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NFL pen pal program gives students a new perspective

London Leslie hasn't met her pen pal, but she is already excited about her new friend.

They both love art, want to play basketball and side with Team Jacob from the popular Twilight book series.

"We have a lot in common, like we're both very competitive in things," said London, 10, a fifth-grader at Lowery Road Elementary School in Fort Worth.

Her pen pal is a student at Duff Elementary School in Arlington. The two girls are getting to know each other through an NFL pen pal program that is part of local activities leading up to Super Bowl XLV.

Eight classrooms in North Texas are participating in the "One World" program, in which students write a series of letters to each other discussing the communities they are involved in, discrimination they've seen and different cultures. The students will then get to meet each other during the first week of February.

The NFL and Scholastic Inc. started the program in 2001 as a way to help children cope and express themselves after 9-11. It was initially used as curriculum -- sent to various cities across the country -- to get classrooms to discuss diversity.

But leading up to the 2008 Super Bowl in Arizona, officials created the pen pal aspect of the program, said Anna Isaacson, NFL director of community programs. Classrooms are paired with those in schools that have a different makeup than their own.

"Even though the kids are from different communities or neighborhoods, they are all kids and they have a lot of the same kinds of interests and values," Isaacson said.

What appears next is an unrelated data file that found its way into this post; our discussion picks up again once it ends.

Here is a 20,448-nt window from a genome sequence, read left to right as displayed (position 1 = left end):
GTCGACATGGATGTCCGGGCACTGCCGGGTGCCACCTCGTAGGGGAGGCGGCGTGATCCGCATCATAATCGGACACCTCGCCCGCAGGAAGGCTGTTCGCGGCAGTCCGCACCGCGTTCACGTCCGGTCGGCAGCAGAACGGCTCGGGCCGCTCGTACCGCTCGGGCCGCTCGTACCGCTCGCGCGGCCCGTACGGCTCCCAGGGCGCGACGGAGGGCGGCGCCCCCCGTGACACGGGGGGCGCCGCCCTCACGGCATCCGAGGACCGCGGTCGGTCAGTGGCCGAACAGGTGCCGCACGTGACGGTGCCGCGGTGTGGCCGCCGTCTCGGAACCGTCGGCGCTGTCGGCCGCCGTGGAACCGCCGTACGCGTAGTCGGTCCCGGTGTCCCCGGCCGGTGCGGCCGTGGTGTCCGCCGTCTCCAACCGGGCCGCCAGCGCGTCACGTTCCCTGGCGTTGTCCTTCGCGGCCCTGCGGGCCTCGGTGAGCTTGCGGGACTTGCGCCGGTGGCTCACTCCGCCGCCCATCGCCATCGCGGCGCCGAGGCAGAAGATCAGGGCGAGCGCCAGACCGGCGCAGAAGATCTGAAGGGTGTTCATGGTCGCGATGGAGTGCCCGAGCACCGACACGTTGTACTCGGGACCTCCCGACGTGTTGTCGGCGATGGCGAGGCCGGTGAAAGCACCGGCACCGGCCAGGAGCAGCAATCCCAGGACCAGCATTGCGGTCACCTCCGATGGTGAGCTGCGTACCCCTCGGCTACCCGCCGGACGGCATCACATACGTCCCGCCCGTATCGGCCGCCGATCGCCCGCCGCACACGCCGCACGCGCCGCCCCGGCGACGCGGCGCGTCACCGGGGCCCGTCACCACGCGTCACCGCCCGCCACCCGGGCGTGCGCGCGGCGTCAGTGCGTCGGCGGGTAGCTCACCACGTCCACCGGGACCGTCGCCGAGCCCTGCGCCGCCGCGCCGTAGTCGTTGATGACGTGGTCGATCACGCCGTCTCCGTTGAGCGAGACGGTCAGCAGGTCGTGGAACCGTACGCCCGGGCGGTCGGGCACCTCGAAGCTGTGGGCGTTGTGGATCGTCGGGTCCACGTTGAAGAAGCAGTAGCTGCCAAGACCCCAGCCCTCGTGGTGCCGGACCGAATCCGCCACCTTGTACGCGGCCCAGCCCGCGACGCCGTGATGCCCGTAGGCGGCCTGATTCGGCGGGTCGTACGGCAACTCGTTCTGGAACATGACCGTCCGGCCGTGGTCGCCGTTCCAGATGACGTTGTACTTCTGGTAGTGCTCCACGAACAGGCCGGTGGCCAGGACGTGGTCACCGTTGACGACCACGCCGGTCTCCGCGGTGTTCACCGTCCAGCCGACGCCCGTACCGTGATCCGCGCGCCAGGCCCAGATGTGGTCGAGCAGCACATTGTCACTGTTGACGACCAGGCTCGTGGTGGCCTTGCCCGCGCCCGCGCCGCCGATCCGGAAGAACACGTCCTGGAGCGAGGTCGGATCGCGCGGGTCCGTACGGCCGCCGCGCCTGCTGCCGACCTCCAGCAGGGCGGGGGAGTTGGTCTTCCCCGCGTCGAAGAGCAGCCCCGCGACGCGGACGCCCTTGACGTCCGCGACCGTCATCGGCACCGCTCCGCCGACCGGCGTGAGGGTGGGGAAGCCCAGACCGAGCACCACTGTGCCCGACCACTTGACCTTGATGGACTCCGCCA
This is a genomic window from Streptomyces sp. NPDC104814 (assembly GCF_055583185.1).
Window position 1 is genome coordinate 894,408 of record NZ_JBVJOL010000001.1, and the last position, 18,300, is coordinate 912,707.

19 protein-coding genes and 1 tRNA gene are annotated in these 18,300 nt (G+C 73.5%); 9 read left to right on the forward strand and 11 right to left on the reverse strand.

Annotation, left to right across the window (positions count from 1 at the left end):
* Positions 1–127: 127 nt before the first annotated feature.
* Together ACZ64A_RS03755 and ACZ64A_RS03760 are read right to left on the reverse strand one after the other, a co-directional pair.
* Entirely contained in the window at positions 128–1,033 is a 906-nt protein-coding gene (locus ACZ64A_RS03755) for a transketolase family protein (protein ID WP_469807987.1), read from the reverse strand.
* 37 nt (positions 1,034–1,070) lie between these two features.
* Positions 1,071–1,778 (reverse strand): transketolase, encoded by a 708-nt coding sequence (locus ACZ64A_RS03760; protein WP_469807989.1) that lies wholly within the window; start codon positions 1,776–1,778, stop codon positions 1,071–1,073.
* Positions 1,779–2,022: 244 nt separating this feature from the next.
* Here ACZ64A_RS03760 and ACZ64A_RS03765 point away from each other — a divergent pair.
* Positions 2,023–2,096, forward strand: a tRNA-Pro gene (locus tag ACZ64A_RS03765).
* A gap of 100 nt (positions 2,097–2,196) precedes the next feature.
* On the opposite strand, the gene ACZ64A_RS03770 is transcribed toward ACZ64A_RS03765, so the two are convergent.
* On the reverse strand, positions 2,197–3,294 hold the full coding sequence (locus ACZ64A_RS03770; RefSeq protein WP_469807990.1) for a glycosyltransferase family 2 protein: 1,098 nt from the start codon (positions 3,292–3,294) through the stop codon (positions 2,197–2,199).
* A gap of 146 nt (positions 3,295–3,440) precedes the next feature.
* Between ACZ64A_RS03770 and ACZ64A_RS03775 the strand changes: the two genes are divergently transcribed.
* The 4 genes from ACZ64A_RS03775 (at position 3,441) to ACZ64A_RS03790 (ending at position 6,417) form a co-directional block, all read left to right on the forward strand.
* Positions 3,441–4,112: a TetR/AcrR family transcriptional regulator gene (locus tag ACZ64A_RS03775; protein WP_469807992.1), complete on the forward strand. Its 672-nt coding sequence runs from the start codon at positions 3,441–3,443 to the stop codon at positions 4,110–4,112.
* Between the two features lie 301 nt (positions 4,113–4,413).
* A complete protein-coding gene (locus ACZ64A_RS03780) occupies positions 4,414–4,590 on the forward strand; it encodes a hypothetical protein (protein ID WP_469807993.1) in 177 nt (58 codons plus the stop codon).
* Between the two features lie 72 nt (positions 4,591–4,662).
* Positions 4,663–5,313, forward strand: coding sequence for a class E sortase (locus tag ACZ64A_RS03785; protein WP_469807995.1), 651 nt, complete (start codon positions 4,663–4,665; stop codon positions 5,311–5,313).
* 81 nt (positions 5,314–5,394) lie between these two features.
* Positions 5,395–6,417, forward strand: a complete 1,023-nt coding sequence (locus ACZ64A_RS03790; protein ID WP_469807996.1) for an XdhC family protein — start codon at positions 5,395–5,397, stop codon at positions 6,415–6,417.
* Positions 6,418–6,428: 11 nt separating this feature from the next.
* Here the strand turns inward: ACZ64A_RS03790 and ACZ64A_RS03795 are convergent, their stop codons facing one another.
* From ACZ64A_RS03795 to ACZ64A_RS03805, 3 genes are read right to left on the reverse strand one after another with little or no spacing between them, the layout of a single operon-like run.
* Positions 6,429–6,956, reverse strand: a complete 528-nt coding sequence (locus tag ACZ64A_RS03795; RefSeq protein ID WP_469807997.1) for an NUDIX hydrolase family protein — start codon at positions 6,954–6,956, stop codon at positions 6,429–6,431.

About 75 percent of Lowery Road's students are considered economically disadvantaged, and nearly 60 percent of the students are black. By contrast, about 70 percent of Duff Elementary students are white and 30 percent are classified as economically disadvantaged.

But in their letters so far, students are focusing on what they have in common, such as the desire to help others.

Duff students, for example, wrote about collecting money for UNICEF, the United Nations Children's Fund.

"When the first letters came in, you would have thought it was Christmas presents," said Cherry Jones, a teacher at Lowery Road. "It's neat for them to get a letter that's handwritten and just for them."

As part of the program, students discuss stereotypes and discrimination and learn about different cultures and ethnicities.

Fifth-grader Carrington Black said he's seen discrimination first-hand. One year, children in his former neighborhood excluded his sister from games because she was black, even though she kept trying to be their friends.

"They would never play with her," said Carrington, 11, who was also sharing his story with his pen pal at Duff.

Jones encouraged her students to help stop such discrimination by avoiding stereotypes.

Student Daylen Henry agreed. "You have to get to know somebody first," Daylen said.

Eva-Marie Ayala, 817-390-7700

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